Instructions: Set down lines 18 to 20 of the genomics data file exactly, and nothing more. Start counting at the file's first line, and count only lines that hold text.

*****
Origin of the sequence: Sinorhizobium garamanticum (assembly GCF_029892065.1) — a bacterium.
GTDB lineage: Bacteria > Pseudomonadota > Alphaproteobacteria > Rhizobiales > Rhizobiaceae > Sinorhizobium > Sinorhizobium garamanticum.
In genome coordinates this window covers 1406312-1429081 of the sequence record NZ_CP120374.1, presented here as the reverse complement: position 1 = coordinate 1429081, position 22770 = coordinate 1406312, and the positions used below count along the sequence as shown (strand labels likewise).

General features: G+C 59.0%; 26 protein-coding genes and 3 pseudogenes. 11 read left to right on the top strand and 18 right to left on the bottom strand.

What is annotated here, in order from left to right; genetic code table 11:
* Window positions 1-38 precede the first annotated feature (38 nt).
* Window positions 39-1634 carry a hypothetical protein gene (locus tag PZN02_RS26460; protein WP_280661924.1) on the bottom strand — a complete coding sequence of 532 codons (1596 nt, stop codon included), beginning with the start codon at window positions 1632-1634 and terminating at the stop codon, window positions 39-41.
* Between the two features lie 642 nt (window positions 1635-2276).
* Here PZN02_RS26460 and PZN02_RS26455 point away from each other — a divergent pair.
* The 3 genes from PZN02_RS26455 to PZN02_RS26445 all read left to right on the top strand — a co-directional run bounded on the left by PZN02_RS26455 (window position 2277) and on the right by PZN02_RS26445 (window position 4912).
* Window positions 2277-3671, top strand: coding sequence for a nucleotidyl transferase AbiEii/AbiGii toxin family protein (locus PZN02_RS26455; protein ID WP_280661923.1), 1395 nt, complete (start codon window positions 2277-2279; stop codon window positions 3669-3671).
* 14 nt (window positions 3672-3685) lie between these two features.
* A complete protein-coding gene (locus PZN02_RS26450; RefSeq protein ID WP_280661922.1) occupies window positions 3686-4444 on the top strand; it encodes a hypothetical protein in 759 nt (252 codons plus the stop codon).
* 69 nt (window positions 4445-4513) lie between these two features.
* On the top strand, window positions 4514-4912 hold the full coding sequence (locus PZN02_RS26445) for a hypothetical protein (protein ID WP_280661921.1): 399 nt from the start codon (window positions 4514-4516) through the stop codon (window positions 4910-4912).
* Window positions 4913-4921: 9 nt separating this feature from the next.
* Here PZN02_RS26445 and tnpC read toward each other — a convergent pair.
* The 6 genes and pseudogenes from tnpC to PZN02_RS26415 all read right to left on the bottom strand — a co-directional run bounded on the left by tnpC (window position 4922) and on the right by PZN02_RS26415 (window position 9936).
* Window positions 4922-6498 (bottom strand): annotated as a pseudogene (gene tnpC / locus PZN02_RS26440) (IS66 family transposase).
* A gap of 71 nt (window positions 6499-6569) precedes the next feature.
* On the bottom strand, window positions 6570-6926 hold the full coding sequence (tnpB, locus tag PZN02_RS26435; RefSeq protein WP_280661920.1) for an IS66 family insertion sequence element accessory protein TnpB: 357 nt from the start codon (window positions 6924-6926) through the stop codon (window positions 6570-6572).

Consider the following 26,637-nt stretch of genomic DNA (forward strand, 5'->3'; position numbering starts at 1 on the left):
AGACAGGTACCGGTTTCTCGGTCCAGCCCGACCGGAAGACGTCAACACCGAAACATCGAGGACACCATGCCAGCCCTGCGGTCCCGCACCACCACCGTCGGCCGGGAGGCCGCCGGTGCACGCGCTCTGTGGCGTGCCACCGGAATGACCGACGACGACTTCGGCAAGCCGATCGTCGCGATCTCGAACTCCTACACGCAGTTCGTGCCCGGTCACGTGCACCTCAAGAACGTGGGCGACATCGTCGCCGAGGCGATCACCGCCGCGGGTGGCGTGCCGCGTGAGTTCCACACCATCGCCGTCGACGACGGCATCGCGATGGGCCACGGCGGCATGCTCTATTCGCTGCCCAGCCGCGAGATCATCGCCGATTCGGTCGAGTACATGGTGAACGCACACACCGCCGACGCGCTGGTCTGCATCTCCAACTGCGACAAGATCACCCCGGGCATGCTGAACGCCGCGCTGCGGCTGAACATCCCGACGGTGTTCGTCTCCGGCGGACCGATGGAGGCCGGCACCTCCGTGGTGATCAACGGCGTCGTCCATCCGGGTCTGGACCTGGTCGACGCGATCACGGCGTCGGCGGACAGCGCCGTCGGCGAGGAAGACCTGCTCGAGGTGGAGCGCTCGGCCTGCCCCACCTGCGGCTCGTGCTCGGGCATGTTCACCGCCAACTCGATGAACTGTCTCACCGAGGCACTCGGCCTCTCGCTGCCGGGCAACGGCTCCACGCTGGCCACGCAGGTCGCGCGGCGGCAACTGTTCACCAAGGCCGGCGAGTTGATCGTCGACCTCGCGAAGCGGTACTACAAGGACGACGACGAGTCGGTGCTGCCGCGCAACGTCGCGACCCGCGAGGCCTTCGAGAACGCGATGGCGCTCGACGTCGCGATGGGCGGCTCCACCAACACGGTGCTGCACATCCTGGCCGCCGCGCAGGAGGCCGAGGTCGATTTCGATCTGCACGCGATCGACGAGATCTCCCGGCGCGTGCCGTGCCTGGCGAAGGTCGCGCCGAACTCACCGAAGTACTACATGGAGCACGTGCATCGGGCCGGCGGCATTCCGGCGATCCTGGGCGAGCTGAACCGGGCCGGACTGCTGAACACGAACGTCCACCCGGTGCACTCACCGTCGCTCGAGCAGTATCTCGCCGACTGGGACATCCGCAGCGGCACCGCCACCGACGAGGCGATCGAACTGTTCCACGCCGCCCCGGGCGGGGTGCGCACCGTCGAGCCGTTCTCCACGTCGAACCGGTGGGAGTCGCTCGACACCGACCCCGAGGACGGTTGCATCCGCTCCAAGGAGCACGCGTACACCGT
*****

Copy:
* The 6 genes and pseudogenes from tnpC to PZN02_RS26415 all read right to left on the bottom strand — a co-directional run bounded on the left by tnpC (window position 4922) and on the right by PZN02_RS26415 (window position 9936).
* Window positions 4922-6498 (bottom strand): annotated as a pseudogene (gene tnpC / locus PZN02_RS26440) (IS66 family transposase).
* A gap of 71 nt (window positions 6499-6569) precedes the next feature.